Throughout the 1440s, tarot decks were mentioned in account books and correspondence from Ferrara, Bologna and Venice; but we have nothing from Milan because the castle and all the court’s records were destroyed during the political turmoil of 1447. Two letters Francesco wrote in 1450 are our earliest written clues about tarot’s place at the Milan court. Read more
An exciting new Visconti-Sforza deck is on the scene — a faithful reproduction hand drawn by librarian and organic farmer Alice Cooper. Ms. Cooper created this deck out of pure love, as her own personal copy, with no thought of reproducing or selling it. The care and attention she lavished on this deck during the year-long creative process gives it a magical feel that photo-reproductions of historic decks don’t conjure up. Fortunately for us, her friends persuaded her to print the deck in a limited edition of 200 and sell it on Etsy. Read more
One of the most attractive Visconti-Sforza decks on the scene is offered by Race Point Publishing. This is not a facsimile deck — the cards have been touched up. The images are very faithful to the original; and mercifully, there are no distracting numbers or titles on the borders. The faces are livelier and more expressive than in the original deck, the lines are sharper, and details are easier to read. Read more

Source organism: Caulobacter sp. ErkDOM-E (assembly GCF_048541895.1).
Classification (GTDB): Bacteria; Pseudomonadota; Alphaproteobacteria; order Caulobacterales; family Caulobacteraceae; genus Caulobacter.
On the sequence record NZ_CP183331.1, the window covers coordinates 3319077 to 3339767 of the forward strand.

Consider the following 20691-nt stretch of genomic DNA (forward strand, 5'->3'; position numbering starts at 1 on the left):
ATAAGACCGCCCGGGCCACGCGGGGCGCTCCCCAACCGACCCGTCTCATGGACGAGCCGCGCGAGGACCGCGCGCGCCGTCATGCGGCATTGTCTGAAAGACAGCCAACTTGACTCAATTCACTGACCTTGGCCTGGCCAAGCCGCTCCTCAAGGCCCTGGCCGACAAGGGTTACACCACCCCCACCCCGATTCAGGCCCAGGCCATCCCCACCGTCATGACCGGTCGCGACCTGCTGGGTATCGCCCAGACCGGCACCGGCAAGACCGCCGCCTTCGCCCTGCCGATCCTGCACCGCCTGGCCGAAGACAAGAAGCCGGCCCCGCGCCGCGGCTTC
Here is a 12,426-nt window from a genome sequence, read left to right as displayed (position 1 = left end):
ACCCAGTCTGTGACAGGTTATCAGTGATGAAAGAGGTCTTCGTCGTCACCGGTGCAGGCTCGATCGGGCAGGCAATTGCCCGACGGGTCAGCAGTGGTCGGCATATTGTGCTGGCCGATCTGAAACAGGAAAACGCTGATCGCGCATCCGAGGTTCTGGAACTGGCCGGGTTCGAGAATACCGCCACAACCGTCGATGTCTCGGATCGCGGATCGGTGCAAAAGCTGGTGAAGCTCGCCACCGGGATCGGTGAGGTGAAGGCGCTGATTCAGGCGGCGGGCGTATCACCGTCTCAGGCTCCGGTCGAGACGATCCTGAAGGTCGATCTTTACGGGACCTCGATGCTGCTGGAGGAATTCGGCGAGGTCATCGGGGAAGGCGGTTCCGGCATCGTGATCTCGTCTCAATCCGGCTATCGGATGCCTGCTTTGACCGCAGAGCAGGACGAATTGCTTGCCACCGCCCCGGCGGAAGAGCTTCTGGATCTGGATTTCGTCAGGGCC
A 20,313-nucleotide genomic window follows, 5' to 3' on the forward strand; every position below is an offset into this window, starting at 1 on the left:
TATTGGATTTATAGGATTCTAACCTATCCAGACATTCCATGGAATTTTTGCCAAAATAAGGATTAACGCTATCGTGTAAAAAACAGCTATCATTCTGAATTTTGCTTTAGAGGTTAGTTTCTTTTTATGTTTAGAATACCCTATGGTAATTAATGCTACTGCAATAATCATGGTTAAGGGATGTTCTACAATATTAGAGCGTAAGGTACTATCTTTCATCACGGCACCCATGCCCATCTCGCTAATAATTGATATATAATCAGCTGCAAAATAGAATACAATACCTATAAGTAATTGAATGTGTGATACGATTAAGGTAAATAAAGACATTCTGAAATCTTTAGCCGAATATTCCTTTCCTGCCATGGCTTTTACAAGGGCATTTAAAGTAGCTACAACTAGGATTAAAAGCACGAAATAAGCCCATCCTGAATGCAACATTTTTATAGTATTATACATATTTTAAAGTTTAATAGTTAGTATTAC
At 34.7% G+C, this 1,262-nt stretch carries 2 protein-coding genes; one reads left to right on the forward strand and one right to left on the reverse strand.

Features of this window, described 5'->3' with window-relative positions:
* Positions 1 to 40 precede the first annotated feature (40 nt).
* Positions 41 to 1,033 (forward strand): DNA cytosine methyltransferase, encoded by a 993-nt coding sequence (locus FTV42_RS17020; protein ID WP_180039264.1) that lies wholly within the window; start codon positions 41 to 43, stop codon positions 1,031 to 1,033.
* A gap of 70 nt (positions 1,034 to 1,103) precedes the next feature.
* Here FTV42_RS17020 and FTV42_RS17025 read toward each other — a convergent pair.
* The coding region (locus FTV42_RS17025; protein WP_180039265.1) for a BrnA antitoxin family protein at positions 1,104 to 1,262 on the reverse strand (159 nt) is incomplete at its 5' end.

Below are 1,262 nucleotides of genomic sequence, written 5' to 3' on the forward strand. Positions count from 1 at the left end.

How did a luxurious tarot deck rendered in gold leaf and paint made of crushed malachite and lapis lazuli find is way from its birth place in Milan to New York City? The Visconti-Sforza Tarot was commission by Francesco Sforza, Duke of Milan, about 1450 and created in the workshop of Bonifacio Bembo. Precious, gold-leaf decks were all the rage among the aristocracy of mid-15th century northern Italy, and were given as gifts, or brought out to amuse and impress dinner guests.
We know the deck left the Sforza family by the late 15th century; and that the complete deck (minus the four missing cards: Devil, Tower, Knight of Coins, and 3 of Swords) was in the hands of the Colleoni family in the late 19th century. The deck’s travels in the intervening centuries are shadowy, although there’s evidence the deck had been owned by both the Ambivero and Donalli families, who may have been relatives of the Colleoni. Read more